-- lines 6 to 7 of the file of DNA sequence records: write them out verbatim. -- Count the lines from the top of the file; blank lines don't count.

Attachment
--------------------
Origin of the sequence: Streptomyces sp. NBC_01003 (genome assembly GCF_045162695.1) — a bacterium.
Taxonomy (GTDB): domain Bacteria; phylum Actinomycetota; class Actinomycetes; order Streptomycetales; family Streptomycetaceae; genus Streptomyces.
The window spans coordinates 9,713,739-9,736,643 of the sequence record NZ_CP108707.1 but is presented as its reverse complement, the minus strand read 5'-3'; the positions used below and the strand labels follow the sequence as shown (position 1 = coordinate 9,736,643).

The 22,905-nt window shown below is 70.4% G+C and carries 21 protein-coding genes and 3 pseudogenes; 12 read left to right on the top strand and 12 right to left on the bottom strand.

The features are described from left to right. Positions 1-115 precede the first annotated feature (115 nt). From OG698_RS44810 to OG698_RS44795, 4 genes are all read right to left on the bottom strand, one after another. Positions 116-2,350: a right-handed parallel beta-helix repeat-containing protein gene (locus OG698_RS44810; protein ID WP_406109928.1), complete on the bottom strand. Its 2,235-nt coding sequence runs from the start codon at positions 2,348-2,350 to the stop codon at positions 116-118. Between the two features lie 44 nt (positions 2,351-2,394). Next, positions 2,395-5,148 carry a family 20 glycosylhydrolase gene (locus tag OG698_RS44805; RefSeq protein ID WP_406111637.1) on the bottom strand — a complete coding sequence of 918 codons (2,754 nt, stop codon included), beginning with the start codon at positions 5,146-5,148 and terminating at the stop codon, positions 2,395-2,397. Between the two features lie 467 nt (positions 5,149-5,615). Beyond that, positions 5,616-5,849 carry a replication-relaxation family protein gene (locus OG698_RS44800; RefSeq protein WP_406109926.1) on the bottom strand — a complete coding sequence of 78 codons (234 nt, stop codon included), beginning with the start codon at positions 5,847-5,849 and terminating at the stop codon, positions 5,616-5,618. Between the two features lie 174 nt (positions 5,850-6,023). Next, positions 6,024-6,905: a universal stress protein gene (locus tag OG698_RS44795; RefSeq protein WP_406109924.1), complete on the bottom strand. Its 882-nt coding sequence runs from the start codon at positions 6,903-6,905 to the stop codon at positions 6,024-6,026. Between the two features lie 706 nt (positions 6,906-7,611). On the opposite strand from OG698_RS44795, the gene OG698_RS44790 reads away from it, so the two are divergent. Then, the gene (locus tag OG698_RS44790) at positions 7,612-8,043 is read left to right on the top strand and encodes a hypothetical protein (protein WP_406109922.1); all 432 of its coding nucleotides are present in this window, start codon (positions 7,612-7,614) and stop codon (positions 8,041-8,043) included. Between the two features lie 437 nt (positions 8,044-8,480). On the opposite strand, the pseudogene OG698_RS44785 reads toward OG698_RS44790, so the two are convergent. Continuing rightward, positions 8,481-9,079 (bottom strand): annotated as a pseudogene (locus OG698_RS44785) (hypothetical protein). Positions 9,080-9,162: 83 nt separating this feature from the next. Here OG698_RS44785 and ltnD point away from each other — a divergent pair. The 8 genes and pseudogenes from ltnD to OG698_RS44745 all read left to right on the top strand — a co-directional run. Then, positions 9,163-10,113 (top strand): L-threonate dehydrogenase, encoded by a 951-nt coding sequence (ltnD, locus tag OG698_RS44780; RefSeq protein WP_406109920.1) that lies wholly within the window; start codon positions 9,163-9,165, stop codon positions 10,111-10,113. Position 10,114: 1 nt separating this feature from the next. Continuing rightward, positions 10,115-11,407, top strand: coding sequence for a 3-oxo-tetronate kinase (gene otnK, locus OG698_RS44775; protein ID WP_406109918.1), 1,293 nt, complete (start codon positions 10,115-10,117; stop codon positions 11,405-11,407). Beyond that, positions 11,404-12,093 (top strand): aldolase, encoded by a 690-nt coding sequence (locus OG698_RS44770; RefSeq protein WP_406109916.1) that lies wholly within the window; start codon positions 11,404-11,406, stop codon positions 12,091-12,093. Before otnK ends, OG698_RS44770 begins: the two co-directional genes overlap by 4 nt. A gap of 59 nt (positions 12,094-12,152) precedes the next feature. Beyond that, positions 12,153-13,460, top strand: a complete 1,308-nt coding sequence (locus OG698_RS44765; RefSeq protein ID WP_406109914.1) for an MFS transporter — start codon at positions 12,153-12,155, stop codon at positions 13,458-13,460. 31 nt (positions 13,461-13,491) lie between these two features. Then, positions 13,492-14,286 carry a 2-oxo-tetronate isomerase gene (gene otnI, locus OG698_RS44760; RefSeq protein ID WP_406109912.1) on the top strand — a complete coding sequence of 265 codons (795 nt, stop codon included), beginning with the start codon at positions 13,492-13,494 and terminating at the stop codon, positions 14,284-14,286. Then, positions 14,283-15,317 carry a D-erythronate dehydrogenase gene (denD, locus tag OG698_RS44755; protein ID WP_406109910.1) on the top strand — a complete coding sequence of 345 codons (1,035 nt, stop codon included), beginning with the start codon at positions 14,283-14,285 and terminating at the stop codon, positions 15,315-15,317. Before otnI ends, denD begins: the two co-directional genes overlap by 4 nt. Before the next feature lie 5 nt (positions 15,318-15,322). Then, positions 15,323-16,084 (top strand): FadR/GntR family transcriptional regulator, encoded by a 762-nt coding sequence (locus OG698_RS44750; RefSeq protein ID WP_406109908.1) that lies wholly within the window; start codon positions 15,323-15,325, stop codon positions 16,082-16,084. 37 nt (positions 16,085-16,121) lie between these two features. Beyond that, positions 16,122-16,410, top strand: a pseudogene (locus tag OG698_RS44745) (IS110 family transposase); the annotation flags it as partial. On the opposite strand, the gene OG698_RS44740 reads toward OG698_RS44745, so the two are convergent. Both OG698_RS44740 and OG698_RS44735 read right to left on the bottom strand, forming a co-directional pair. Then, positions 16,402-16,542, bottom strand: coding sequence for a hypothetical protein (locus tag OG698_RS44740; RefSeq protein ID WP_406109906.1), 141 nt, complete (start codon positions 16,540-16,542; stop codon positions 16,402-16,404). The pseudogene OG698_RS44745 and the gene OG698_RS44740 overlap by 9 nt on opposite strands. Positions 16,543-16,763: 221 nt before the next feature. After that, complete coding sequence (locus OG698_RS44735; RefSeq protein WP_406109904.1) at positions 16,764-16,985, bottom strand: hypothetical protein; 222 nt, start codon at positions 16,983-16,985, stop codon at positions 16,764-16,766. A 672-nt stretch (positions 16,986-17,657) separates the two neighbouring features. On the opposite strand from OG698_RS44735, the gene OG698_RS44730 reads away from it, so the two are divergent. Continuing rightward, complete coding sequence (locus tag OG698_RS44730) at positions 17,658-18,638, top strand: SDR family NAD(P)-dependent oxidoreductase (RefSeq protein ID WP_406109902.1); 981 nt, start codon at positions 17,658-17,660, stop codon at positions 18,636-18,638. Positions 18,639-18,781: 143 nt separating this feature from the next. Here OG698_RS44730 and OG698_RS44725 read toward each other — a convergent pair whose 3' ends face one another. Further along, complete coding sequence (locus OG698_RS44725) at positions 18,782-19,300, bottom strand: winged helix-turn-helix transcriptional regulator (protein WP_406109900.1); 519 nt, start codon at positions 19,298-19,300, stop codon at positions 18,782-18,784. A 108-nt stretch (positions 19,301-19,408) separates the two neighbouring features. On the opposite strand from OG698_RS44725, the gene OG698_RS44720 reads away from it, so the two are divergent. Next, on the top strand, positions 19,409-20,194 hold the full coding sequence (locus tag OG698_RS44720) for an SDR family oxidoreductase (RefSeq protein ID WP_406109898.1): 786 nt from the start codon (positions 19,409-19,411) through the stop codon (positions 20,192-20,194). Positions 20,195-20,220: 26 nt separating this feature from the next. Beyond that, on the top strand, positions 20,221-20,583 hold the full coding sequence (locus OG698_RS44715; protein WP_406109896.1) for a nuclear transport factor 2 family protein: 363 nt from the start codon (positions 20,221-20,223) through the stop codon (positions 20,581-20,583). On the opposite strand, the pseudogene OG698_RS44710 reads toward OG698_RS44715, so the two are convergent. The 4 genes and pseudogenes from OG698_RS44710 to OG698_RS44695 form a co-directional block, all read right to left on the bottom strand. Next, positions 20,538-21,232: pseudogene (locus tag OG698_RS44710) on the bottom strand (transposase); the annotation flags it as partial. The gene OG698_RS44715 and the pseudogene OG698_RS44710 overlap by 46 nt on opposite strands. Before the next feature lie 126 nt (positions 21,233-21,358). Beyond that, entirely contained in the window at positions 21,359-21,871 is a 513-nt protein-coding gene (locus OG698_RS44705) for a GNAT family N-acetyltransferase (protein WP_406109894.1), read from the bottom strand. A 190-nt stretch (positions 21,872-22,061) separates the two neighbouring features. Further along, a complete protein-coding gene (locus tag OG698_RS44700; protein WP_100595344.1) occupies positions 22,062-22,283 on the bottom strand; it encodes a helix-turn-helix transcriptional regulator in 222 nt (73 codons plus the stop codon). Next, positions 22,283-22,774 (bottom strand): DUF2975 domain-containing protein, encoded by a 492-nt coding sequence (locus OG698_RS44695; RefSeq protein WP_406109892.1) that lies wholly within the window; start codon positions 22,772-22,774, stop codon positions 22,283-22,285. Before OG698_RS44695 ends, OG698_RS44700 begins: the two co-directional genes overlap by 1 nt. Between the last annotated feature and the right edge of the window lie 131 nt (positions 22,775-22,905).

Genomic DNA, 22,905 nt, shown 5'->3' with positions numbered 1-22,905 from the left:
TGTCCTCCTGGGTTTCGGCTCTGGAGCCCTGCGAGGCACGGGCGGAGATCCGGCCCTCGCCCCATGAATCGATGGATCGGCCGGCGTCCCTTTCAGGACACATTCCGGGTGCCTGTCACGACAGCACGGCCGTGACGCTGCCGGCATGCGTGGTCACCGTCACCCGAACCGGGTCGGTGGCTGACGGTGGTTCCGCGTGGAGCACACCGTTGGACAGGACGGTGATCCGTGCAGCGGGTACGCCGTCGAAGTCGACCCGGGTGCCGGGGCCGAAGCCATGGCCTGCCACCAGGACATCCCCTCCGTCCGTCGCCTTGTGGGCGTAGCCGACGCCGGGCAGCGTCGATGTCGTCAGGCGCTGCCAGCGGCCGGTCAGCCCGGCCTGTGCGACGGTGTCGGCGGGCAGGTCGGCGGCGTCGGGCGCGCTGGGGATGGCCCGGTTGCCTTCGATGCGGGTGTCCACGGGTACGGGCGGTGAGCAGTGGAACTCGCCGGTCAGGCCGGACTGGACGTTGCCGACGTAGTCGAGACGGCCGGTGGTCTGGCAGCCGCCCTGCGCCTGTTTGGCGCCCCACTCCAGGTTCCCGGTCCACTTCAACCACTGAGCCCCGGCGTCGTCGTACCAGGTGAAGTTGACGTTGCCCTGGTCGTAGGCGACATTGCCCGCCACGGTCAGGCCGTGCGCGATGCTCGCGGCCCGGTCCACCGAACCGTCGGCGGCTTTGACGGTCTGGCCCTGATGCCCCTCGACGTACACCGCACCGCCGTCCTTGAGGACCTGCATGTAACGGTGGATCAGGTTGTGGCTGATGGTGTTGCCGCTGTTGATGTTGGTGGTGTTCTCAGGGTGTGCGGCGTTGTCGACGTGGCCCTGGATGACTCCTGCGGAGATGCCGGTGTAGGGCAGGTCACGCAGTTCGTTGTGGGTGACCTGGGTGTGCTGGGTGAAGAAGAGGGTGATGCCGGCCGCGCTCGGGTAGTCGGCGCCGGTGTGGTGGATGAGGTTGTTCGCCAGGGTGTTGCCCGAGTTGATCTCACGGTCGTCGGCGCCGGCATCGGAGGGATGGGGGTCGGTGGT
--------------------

Genomic DNA, 22,905 nt, shown 5'->3' with positions numbered 1-22,905 from the left:
TGTCCTCCTGGGTTTCGGCTCTGGAGCCCTGCGAGGCACGGGCGGAGATCCGGCCCTCGCCCCATGAATCGATGGATCGGCCGGCGTCCCTTTCAGGACACATTCCGGGTGCCTGTCACGACAGCACGGCCGTGACGCTGCCGGCATGCGTGGTCACCGTCACCCGAACCGGGTCGGTGGCTGACGGTGGTTCCGCGTGGAGCACACCGTTGGACAGGACGGTGATCCGTGCAGCGGGTACGCCGTCGAAGTCGACCCGGGTGCCGGGGCCGAAGCCATGGCCTGCCACCAGGACATCCCCTCCGTCCGTCGCCTTGTGGGCGTAGCCGACGCCGGGCAGCGTCGATGTCGTCAGGCGCTGCCAGCGGCCGGTCAGCCCGGCCTGTGCGACGGTGTCGGCGGGCAGGTCGGCGGCGTCGGGCGCGCTGGGGATGGCCCGGTTGCCTTCGATGCGGGTGTCCACGGGTACGGGCGGTGAGCAGTGGAACTCGCCGGTCAGGCCGGACTGGACGTTGCCGACGTAGTCGAGACGGCCGGTGGTCTGGCAGCCGCCCTGCGCCTGTTTGGCGCCCCACTCCAGGTTCCCGGTCCACTTCAACCACTGAGCCCCGGCGTCGTCGTACCAGGTGAAGTTGACGTTGCCCTGGTCGTAGGCGACATTGCCCGCCACGGTCAGGCCGTGCGCGATGCTCGCGGCCCGGTCCACCGAACCGTCGGCGGCTTTGACGGTCTGGCCCTGATGCCCCTCGACGTACACCGCACCGCCGTCCTTGAGGACCTGCATGTAACGGTGGATCAGGTTGTGGCTGATGGTGTTGCCGCTGTTGATGTTGGTGGTGTTCTCAGGGTGTGCGGCGTTGTCGACGTGGCCCTGGATGACTCCTGCGGAGATGCCGGTGTAGGGCAGGTCACGCAGTTCGTTGTGGGTGACCTGGGTGTGCTGGGTGAAGAAGAGGGTGATGCCGGCCGCGCTCGGGTAGTCGGCGCCGGTGTGGTGGATGAGGTTGTTCGCCAGGGTGTTGCCCGAGTTGATCTCACGGTCGTCGGCGCCGGCATCGGAGGGATGGGGGTCGGTGGT